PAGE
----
Author: Ron Rash

2012, Ecco

Filed under: Literary, Historical

I loved Ron rash’s gritty, atmospheric Depression-era novel, Serena, and I’m looking forward to the movie version, where the badass title character will be played by Jennifer Lawrence—lately Katniss Everdeen in the solid adaptation of The Hunger Games. But Rash’s follow-up to that electrifying novel, a lackluster collection of stories called Burning Bright, left me flat.

This latest offering disappoints in much the same way those stories did: it feels small and too quiet. In fact, The Cove feels like a short story idea stretched past its rightful size. It’s not bad, certainly, but it possesses only tiny patches of the dark tension and classic drama that made Serena so great.

The cove of the novel’s title lies in backwoods Appalachia and the locals believe it to be cursed. The closest patch of land to it is farmed by the Shelton family, which has dwindled, in the midst of World War I, to only two members: Hank, a young veteran who lost a hand in Europe, and his sister Laurel, who is pretty and very smart, but the target of a lot of town mockery because she was born with a large “birth stain” across her shoulder blade, and so the locals believe her to be a witch.

The Sheltons are unlucky, no doubt: their parents died too young, in nasty ways, and their farm barely survives each year. But their luck starts to change when a grungy young man named Walter washes ashore on the Sheltons’ property. He can’t speak, but can play the flute beautifully. The Sheltons figure out that he was on his way to New York when something happened that he can’t seem to communicate, and doesn’t want to.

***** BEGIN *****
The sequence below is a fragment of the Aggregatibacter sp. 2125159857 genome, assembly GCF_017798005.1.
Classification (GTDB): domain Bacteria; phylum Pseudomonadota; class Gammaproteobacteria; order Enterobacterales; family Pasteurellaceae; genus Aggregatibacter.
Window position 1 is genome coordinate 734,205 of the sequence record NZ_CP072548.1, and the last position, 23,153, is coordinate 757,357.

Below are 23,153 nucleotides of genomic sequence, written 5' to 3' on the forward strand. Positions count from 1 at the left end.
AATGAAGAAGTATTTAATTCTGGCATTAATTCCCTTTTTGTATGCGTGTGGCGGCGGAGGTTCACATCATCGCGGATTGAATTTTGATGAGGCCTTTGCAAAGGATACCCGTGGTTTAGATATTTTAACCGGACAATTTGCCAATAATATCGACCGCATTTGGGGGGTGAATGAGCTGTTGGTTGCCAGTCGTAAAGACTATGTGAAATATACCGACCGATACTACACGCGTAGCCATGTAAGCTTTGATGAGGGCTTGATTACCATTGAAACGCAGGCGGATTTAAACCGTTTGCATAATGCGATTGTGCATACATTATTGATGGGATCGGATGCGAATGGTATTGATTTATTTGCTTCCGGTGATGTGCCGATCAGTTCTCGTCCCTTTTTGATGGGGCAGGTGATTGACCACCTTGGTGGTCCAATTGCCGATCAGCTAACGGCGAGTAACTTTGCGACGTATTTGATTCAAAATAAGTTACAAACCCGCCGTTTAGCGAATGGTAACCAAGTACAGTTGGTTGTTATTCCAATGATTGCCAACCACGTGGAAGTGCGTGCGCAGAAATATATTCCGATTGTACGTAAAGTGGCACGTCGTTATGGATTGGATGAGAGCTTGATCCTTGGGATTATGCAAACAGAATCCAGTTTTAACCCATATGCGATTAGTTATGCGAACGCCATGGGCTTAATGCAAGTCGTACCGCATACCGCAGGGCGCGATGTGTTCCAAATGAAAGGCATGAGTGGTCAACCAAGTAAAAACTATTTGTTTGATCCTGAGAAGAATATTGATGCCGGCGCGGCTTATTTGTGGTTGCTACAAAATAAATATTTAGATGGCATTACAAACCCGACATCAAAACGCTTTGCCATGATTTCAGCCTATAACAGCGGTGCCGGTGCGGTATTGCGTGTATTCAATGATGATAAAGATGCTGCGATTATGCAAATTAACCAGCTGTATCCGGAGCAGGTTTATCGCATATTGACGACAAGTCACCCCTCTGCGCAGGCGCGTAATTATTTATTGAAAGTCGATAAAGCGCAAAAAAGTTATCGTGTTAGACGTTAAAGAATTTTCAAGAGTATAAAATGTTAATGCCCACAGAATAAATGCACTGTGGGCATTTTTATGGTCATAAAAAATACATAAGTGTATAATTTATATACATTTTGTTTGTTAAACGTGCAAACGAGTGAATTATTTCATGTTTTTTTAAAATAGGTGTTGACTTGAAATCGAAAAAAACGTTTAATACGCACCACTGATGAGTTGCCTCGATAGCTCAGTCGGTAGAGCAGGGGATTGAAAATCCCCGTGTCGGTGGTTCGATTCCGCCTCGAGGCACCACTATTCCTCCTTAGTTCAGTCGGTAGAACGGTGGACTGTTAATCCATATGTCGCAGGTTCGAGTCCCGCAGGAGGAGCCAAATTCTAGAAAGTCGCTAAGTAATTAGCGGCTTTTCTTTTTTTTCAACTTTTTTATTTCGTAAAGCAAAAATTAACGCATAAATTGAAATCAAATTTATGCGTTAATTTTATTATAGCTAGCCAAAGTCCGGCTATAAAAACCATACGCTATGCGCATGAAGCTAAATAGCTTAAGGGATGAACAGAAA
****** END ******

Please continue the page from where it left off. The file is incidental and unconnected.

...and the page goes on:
That something, Rash shows us, was that Walter was imprisoned and escaped, nearly killing a man in his flee.

Still, on the Sheltons’ farm, Walter is a godsend. He helps Hank rebuild the fence and dig a well, and falls in love with poor neglected Laurel. Always, though, the secret of his imprisonment—and what he did to deserve it—hangs over all their heads.

Meanwhile, a poncy rich army recruiter drums up anti-German sentiment in town, and so fervently that even the college’s foreign language instructor faces the town’s wrath for having the audacity to know German.

All these things come to a head, and while Rash makes that climax good, it’s also simple and a little too pat. His style, too, is plain, and altogether the novel is a very fast read, but an equally shallow one.

The strength of Serena lay in the feeling of doom that Rash evoked in his depiction of a plagued logging camp. This time around, Rash tries to achieve the same sense of treacherous dread but instead of building it through events and characters, he simply tells us that people think the cove is unlucky—it doesn’t work nearly as well, and, unfortunately, neither does this novel.

Similar reads: Serena, by Ron Rash; The Marrowbone Marble Company, by Glenn Taylor; The Missing, by Tim Gautreaux